Pakistan and US policy move on after assassination of Benazir Bhutto


A week after the assassination of Benazir Bhutto, the political dust has settled sufficiently for us to hazard some analysis of the situation Pakistan faces and where it might go from here. The announcement that elections have been postponed until February 18, and the appointment of Benazir’s husband and son to lead the Pakistan People’s Party (PPP) –” confirming it to be a family fiefdom rather than a political party in any real sense –” have established some of the parameters of Pakistani politics in the post-Benazir era. And yet, in perhaps the most important ways, her death really changes very little. To understand why, it is necessary to understand the nature of the US strategy in the country.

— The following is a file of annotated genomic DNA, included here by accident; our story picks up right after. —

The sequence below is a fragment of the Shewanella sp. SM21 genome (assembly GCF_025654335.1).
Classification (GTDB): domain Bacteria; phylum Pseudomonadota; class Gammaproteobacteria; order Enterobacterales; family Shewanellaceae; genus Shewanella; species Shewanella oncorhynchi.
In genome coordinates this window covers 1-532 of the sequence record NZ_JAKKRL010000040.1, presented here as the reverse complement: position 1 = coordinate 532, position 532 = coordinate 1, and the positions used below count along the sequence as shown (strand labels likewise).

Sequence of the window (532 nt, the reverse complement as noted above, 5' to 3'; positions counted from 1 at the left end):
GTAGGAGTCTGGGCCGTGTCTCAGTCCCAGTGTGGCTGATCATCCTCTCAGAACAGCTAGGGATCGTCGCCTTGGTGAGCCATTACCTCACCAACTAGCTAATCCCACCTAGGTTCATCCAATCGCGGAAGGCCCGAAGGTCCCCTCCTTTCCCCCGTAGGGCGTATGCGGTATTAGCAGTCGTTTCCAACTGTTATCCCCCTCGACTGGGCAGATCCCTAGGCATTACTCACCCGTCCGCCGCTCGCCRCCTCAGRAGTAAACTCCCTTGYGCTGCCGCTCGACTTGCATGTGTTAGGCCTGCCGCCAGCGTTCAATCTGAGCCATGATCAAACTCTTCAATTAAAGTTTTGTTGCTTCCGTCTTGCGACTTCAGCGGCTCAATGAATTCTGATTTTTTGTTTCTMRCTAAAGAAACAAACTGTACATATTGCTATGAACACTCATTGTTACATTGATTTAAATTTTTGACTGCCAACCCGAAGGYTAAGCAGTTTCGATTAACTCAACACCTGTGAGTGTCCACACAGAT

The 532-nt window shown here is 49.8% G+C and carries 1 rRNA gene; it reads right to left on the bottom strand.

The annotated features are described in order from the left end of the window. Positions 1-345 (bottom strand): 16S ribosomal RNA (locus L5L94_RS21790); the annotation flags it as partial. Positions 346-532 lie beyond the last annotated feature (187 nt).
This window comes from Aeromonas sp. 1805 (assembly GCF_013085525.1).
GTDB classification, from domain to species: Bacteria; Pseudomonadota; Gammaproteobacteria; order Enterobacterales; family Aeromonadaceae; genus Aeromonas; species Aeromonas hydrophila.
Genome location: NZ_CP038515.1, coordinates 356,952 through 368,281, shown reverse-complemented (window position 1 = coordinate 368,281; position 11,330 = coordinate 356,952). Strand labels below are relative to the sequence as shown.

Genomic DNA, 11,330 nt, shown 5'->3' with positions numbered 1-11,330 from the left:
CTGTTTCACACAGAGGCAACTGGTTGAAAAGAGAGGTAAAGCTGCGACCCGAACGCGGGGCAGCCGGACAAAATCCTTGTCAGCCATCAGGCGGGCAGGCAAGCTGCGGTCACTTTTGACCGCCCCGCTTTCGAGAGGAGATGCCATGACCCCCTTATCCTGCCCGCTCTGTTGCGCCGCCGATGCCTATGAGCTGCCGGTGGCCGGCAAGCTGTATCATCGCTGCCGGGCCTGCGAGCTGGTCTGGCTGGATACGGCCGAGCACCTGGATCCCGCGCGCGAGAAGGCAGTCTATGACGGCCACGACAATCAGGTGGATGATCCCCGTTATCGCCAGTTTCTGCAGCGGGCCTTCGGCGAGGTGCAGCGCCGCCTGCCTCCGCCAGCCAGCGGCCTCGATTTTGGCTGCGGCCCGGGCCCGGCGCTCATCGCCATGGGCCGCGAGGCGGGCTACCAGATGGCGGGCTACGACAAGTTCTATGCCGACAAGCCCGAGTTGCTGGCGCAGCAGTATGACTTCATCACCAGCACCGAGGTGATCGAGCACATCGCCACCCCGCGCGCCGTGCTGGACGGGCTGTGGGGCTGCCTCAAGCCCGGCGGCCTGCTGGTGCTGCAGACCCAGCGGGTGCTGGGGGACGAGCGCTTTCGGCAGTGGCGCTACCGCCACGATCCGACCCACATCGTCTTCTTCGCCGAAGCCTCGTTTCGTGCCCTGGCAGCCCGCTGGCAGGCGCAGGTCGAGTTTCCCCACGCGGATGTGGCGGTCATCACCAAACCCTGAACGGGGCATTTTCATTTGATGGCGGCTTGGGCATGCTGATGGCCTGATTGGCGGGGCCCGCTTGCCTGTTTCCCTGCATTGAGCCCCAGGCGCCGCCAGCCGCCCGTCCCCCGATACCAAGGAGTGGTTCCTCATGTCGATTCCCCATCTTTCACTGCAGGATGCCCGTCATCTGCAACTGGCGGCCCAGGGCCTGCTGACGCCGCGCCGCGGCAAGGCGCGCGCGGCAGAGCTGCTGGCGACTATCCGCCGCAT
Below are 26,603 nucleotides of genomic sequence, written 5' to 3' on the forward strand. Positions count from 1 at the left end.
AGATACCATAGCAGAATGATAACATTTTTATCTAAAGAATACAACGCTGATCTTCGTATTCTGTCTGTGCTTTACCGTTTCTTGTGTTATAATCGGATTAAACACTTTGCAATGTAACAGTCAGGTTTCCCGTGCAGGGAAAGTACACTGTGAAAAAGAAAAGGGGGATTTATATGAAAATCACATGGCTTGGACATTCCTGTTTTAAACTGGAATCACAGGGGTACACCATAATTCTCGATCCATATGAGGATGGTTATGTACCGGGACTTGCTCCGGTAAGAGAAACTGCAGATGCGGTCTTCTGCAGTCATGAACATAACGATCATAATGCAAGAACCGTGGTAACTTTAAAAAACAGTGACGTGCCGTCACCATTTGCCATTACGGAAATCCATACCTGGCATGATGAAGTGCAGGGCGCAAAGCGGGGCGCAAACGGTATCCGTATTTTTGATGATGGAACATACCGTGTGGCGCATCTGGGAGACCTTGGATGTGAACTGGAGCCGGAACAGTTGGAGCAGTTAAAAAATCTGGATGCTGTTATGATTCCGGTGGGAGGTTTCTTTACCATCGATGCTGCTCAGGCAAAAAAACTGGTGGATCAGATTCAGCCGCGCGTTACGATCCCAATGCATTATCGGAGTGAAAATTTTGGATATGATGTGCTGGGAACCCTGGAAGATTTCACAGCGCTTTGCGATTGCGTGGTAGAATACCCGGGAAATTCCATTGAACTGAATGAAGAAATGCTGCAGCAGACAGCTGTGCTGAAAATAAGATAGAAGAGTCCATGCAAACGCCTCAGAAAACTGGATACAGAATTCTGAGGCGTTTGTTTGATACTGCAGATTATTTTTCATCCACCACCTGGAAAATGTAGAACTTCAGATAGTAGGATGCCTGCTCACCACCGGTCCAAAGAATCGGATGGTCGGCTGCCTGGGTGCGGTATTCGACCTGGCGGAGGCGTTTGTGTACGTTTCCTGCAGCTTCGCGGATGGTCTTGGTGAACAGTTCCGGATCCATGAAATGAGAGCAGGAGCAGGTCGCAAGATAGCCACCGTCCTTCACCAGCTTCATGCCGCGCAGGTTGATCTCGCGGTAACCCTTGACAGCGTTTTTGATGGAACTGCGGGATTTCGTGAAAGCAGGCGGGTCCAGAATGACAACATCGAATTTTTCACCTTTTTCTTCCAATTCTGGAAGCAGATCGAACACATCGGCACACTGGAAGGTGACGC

First, however, the question that dominated all discussions in the immediate aftermath of the assassination must be discussed: who did it and why? This will probably never be adequately answered, and is in any case quickly becoming irrelevant. As Pakistani politics move into post-Benazir mode, perceptions of who did it are perhaps more important than the facts, which will probably never be established. Various plausible scenarios have been put forward, supported by conflicting claims, counter-claims and supposed evidence, and there is no independent authority, in Pakistan or outside, capable of resolving the contradictions or reaching a conclusion that everyone would accept.